Pick your poison: Yankees or Rays better for Twins?

To be the man, you gotta beat the man. — Ric Flair

Now that the Twins have chewed up and spit out the White Sox to lock up the AL Central title, attention can be turned to potential playoff matchups. Barring something crazy happening in the next two weeks, the Twins will begin the postseason on Oct. 6, at Target Field, against either the Yankees or Rays. Two teams from the same division can’t play in the first round, so the AL East winner will host Texas while the runner-up heads to Minnesota as the Wild Card.

Because only a half-game separates the Rays and Yankees in the AL East, trying to predict the Twins’ likely ALDS opponent makes little sense, but trying to figure out which team represents the more favorable matchup is another story. In nine years under Ron Gardenhire, the Twins are 18-54 against the Yankees, including 2-9 in the postseason with three ALDS losses, so I’m sure most fans would answer, “Not the Yankees,” regardless of the alternative.

My gut reaction is the same, in part because of how much the Twins have struggled versus the Yankees and in part because New York is simply a really good team. They’re the reigning World Series winners and headed to the playoffs for the 15th time in 16 years with the best record in baseball at 90-59 and have outscored opponents by an MLB-high 181 runs. With all that said, the Rays are no joke and in some ways represent an even tougher matchup for the Twins.

As usual, the Yankees have a very strong lineup, leading MLB in scoring and ranking among the AL’s top three in on-base percentage, slugging percentage, homers and walks. Derek Jeter and Alex Rodriguez are having career-worst years, but for Rodriguez, that still means batting .273/.342/.502, and they have many other dangerous bats in Robinson Cano, Mark Teixeira, Nick Swisher, Jorge Posada, Lance Berkman, Curtis Granderson and Marcus Thames.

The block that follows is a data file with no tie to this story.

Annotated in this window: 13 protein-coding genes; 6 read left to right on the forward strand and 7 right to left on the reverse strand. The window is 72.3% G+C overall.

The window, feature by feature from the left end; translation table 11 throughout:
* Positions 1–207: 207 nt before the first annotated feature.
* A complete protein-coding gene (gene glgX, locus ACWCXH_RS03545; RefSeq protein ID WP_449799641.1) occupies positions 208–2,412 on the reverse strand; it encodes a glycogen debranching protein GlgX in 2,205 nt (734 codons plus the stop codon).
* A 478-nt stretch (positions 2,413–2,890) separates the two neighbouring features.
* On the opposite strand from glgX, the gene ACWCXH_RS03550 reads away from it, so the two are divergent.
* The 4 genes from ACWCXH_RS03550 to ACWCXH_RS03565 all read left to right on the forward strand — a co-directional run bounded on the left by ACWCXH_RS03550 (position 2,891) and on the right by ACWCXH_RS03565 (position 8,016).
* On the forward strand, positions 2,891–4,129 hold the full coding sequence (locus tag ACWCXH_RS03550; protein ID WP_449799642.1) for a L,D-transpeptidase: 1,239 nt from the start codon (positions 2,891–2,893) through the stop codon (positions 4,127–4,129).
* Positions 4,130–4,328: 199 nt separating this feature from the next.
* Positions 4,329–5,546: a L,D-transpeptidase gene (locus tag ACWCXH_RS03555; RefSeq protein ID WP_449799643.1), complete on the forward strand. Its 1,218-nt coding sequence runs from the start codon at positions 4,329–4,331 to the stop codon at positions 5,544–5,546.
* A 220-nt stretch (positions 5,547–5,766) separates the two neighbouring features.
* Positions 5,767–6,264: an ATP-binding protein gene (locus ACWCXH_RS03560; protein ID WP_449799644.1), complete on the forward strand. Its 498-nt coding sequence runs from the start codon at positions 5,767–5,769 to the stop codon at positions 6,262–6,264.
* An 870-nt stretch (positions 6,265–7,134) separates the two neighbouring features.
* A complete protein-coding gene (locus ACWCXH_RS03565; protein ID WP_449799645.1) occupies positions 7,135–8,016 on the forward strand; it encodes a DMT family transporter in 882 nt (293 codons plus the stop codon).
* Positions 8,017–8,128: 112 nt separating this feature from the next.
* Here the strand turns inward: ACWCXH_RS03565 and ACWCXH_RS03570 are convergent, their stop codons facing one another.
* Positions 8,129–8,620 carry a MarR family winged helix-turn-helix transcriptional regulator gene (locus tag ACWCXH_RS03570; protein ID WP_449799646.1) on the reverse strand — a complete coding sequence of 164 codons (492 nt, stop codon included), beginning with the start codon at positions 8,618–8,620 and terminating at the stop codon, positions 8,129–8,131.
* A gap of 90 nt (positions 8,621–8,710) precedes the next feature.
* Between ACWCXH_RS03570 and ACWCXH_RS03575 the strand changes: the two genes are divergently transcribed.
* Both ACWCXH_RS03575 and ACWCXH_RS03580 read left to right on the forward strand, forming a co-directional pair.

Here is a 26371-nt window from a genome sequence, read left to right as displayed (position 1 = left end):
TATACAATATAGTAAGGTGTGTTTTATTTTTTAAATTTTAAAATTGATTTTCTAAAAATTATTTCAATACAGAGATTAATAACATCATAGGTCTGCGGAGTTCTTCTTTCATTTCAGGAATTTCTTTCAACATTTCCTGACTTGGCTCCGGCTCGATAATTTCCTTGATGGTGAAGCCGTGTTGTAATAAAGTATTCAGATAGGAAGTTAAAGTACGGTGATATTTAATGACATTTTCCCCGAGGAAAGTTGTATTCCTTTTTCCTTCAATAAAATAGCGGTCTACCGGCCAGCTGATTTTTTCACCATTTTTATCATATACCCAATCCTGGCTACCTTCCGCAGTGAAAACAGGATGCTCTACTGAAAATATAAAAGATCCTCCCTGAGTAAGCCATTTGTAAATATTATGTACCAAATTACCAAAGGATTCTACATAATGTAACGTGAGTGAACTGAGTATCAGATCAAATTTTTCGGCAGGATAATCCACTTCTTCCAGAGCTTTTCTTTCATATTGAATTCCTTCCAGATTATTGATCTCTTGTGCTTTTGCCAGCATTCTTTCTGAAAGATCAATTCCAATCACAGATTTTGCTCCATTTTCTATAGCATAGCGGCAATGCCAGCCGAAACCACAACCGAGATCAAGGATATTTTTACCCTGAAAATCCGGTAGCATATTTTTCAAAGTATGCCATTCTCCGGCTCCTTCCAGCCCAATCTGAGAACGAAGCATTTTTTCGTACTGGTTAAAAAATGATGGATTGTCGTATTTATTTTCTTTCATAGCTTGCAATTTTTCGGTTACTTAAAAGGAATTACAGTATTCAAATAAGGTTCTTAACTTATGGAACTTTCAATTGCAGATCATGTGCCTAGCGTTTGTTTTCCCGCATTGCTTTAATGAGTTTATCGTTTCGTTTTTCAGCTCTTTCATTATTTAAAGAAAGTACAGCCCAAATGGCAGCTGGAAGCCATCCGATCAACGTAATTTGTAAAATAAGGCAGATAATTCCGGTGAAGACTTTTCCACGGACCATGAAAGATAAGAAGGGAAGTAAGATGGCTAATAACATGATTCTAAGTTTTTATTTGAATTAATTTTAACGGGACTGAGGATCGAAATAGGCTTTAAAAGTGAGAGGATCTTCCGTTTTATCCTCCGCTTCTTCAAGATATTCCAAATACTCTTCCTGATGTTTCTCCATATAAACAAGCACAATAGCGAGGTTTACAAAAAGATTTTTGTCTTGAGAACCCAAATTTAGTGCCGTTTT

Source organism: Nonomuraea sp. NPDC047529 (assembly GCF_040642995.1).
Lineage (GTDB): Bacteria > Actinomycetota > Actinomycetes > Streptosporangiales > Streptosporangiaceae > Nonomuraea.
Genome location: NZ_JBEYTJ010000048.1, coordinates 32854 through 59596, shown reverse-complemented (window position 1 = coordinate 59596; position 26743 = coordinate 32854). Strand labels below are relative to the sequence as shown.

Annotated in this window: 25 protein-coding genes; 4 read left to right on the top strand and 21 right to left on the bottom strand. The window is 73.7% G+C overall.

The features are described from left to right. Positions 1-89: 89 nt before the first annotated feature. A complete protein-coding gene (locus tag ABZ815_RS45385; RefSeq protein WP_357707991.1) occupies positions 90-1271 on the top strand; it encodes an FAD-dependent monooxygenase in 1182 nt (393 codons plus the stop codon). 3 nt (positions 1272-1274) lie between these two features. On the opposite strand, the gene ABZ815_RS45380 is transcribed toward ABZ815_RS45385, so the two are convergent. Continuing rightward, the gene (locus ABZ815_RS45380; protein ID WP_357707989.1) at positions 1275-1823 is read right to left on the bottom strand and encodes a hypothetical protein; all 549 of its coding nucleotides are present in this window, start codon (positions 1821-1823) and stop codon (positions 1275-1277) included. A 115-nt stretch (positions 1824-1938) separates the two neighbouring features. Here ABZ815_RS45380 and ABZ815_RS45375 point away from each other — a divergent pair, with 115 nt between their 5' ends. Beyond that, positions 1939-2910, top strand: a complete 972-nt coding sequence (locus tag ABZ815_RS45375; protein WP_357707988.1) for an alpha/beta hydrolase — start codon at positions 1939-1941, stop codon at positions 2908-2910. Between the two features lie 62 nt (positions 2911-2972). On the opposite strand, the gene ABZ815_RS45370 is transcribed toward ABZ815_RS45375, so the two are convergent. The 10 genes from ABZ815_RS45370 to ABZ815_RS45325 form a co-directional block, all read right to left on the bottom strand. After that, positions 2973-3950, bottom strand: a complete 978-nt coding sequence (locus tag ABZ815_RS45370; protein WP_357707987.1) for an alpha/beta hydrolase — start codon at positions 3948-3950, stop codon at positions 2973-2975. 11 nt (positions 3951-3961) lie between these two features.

In fact, come playoff time, New York’s starting lineup will probably include just one player with a below-average OPS: Jeter. Tampa Bay’s offense is also very strong, scoring the second-most runs in baseball, but the Rays have done all that damage without a particularly dangerous lineup. They rank just 11th in batting average, eighth in on-base percentage, sixth in slugging percentage and eighth in OPS, which would normally add up to a middle-of-the-pack offense.

So how have they scored more runs than any team but the Yankees? Clutch hitting and speed. Tampa Bay has hit much better with runners on base and leads MLB in steals while hitting into the fewest double plays. Consider that the Rays have 160 steals and 86 double plays, while the Twins have 58 steals and 153 double plays. They won’t bludgeon you into submission like the Yankees, but the Rays will run you to death and Evan Longoria is an MVP candidate.

There’s no doubt that the Yankees have the deeper, more dangerous and superior lineup, and that shouldn’t be overlooked regardless of how many cliches people spout about pitching and defense winning in the postseason. However, not being as scary as the Yankees offensively doesn’t mean the Rays have any trouble scoring runs, and their exceptional team speed could present big problems, particularly if Carl Pavano is tabbed to start twice in a five-game series.

Pavano has surrendered the second-most steals in the league this year, and in 42 starts since joining the Twins last season, he’s allowed 46 steals at an 88 percent success rate. As a team, the Twins have 58 steals and Denard Span is the only guy with more than seven. Tampa Bay has six guys with double-digit steals, including 43 from Carl Crawford, 40 from B.J. Upton, and 24 from Ben Zobrist. They have the ability to wreak havoc in Pavano’s starts.

On the pitching side, the Yankees and Rays look very similar, ranking third and fourth among AL clubs in runs allowed behind the A’s and Twins. Both rotations are headed by a stud southpaw (CC Sabathia and David Price) and both bullpens feature an elite closer (Mariano Rivera and Rafael Soriano) and potentially dominant setup man (Joba Chamberlain and Joaquin Benoit). And both teams have some question marks in the rotation after the ace.